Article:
Asp

Asp

(פֶּתֶן, pe'then, so called probably from extending itself, De 32:33; Job 20:14,16; Isa 11:8; "adder"; Ps 57:4; Ps 91:13; ἄσπις, Ro 3:3), a venomous kind of serpent, perhaps correctly designated by this rendering, since the Chald., Syr., and Arabic equivalents appear to denote some member of the Coluber family (see Gesenius, Thesaur. p. 1140). Bochart (Hieroz. iii, 156, ed. Lips.) incorrectly refers to the Syr. name for dragon (comp. his treatise De aspide surda ad Psalm 58:5, ibid. p. 161 sq.). Kitto (Pict. Bible, at Job 20:14) compares the bceten of the Arabs, called by the Cyprians kufi (κωφή, deaj; comp. Psalm lviii, 4). This reptile, which more exactly corresponds in name to the Heb., is thus described by Forskal (Descr. Anin. p. 15): " Spotted all over with black and white; a foot long, and about twice as thick as one's thumb; oviparous; the bite instantly fatal, causing the body to swell." SEE ADDER. The "asp" is often mentioned by ancient authors (see Smith's Dict. of Class. Antiq. s.v. Aspis), but in such vague terms (except that they agree in its extreme venom, whence it was selected by Cleopatra as the surest and speediest means of her suicide) that little can be positively determined respecting it, if indeed several species of serpent are not thus designated. From the description of Pliny, however (Hist. Nat. 8:35), naturalists have generally fixed upon the el-Haje (or Nasher, described by Forskal, Anim. p. 14) of the Arabs (Vipera Haje of Daudin) as representing the ancient asp. It is from three to five feet in length, of a dark green color, marked obliquely with bands of brown, and closely allied to the celebrated cobra-de-cal pello of India in its power of swelling the neck when irritated, and of rising on its tail in striking its prey (see Penny Cyclopcedia, s.v.). It is often figured as a sacred symbol on the Egyptian monuments under the name Kneph (Rawlinson's Herodotus, ii, 105). SEE SERPENT.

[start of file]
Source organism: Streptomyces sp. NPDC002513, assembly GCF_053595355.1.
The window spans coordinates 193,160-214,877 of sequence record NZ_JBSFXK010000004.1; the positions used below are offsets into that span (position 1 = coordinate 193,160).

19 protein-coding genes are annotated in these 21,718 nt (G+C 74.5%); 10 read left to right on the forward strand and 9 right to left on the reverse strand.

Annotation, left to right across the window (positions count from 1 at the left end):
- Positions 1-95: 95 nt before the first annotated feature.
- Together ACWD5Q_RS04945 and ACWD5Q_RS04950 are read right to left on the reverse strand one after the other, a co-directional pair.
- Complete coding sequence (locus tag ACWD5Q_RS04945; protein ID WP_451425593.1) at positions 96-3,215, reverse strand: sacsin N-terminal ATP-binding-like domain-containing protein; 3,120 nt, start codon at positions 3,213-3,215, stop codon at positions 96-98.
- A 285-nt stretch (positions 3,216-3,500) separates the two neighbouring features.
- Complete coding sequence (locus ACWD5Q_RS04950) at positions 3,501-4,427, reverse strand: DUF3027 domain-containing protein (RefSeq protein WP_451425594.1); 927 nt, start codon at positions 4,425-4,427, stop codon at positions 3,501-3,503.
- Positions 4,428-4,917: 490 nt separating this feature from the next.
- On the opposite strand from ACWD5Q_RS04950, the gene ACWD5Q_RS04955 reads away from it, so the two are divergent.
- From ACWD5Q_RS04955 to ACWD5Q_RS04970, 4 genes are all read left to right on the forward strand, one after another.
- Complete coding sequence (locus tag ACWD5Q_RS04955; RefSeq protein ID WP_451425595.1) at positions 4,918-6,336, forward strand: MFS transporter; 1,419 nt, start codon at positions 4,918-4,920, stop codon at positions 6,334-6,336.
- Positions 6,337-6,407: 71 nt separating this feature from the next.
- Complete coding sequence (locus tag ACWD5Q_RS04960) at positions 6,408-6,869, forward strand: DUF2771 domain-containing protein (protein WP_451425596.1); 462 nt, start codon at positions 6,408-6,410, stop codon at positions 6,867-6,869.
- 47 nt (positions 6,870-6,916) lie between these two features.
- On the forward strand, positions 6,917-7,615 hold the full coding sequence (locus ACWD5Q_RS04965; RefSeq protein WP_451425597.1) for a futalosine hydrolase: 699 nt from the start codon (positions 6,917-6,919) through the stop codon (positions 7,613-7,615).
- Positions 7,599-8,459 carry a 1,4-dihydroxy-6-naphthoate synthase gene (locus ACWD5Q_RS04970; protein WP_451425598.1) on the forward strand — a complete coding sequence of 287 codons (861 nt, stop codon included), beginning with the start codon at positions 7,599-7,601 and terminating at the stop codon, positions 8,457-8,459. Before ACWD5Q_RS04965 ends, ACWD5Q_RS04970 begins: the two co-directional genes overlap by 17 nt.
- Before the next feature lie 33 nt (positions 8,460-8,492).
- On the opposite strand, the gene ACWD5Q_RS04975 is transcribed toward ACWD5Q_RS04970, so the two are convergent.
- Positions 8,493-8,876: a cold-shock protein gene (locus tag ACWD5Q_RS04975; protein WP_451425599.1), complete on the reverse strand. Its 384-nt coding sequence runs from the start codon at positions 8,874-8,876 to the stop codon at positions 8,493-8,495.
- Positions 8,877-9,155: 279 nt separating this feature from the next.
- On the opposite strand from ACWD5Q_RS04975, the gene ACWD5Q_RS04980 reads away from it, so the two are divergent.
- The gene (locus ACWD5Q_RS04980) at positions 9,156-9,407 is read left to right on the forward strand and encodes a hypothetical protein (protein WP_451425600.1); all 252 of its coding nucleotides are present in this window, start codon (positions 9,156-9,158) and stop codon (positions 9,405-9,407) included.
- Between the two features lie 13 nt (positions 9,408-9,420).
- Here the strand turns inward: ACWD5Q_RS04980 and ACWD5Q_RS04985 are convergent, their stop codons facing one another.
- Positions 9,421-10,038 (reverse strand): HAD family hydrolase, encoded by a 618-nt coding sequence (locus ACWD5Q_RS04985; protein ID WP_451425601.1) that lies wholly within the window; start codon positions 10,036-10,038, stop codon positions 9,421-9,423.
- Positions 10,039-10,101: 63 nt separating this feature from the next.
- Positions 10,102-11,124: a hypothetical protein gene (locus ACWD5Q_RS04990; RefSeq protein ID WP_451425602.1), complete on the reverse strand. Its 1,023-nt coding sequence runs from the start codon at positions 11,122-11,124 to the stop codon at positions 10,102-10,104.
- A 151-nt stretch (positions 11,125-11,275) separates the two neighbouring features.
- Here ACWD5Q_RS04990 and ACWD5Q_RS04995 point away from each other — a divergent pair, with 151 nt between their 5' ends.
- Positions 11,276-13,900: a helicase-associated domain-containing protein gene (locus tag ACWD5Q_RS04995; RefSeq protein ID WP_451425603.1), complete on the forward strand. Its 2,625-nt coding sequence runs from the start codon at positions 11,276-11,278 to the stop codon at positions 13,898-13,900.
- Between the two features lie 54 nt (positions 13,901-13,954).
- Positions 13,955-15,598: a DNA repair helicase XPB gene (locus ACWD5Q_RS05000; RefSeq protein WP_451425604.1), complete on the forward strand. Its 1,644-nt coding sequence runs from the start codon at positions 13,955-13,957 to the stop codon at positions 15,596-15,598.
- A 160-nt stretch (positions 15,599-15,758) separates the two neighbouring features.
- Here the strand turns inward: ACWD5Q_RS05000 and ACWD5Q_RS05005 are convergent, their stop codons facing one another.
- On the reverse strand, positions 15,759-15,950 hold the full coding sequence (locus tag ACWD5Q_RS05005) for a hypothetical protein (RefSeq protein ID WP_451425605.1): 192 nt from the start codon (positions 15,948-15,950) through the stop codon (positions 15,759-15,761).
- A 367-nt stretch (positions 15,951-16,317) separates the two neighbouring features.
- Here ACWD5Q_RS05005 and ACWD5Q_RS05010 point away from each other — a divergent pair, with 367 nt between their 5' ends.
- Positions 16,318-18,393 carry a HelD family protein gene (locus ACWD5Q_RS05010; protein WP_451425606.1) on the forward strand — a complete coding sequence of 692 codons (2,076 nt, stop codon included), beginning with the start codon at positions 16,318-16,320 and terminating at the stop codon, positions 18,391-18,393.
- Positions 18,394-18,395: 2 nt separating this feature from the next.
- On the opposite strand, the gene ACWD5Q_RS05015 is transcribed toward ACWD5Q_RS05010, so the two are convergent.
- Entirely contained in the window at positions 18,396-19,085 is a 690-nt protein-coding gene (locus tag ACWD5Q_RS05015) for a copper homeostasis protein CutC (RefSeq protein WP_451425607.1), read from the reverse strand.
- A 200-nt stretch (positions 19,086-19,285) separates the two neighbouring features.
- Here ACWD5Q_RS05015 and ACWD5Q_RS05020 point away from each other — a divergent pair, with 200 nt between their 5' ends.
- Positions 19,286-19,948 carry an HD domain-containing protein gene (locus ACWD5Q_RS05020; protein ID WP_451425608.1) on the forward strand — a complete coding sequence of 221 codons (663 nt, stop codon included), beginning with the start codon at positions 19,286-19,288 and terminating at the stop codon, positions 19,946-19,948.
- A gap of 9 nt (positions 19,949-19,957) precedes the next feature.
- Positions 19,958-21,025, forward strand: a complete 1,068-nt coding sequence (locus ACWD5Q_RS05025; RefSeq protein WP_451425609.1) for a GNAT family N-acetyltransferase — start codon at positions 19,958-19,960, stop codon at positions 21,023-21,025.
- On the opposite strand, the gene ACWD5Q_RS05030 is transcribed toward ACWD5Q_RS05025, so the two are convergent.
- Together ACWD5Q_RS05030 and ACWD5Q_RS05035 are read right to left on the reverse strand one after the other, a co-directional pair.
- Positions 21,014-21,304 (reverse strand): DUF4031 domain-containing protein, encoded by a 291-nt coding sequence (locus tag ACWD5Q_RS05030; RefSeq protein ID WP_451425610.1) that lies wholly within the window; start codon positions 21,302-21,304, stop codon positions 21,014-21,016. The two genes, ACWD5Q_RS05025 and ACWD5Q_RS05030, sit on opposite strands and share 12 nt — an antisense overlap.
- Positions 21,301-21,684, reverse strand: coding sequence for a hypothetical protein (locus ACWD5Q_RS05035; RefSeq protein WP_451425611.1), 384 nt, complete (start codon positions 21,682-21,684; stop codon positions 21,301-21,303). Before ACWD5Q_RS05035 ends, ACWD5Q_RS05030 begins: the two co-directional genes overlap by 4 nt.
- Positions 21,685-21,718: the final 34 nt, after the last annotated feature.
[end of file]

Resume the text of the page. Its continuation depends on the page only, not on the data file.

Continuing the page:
Bible concordance for ASP.

See also the International Standard Bible Encyclopedia.

 
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